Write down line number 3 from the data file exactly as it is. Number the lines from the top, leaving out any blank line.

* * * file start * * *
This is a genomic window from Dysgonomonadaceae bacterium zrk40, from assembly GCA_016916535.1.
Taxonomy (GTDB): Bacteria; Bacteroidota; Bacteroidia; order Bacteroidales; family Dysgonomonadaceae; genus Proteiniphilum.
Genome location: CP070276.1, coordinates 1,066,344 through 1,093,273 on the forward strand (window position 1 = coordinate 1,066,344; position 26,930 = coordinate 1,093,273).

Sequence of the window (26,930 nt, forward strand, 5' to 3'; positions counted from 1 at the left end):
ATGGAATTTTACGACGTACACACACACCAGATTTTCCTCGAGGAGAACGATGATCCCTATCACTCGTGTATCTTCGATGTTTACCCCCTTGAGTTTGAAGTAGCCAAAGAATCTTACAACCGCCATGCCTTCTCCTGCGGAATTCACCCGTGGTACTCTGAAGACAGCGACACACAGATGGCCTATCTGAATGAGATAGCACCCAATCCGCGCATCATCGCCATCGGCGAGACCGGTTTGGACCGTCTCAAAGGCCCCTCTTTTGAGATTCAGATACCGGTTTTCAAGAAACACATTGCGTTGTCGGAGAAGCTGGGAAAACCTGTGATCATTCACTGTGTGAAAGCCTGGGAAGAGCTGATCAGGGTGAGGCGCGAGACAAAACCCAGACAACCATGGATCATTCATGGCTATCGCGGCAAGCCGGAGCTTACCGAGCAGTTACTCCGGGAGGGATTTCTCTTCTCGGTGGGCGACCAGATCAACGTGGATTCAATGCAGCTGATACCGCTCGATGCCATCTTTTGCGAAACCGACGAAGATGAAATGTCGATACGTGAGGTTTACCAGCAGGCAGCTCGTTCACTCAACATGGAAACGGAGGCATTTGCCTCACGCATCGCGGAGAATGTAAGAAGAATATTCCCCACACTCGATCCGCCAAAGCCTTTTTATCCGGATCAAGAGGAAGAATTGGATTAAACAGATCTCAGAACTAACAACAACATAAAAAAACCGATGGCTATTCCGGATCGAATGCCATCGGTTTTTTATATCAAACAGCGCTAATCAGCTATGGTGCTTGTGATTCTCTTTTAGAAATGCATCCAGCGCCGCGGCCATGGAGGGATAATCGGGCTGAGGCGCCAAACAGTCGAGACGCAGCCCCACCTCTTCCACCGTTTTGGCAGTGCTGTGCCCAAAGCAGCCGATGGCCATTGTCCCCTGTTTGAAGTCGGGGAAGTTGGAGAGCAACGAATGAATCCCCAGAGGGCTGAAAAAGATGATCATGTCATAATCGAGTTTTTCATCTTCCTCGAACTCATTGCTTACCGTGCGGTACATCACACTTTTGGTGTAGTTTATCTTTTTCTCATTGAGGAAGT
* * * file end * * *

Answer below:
Genome location: CP070276.1, coordinates 1,066,344 through 1,093,273 on the forward strand (window position 1 = coordinate 1,066,344; position 26,930 = coordinate 1,093,273).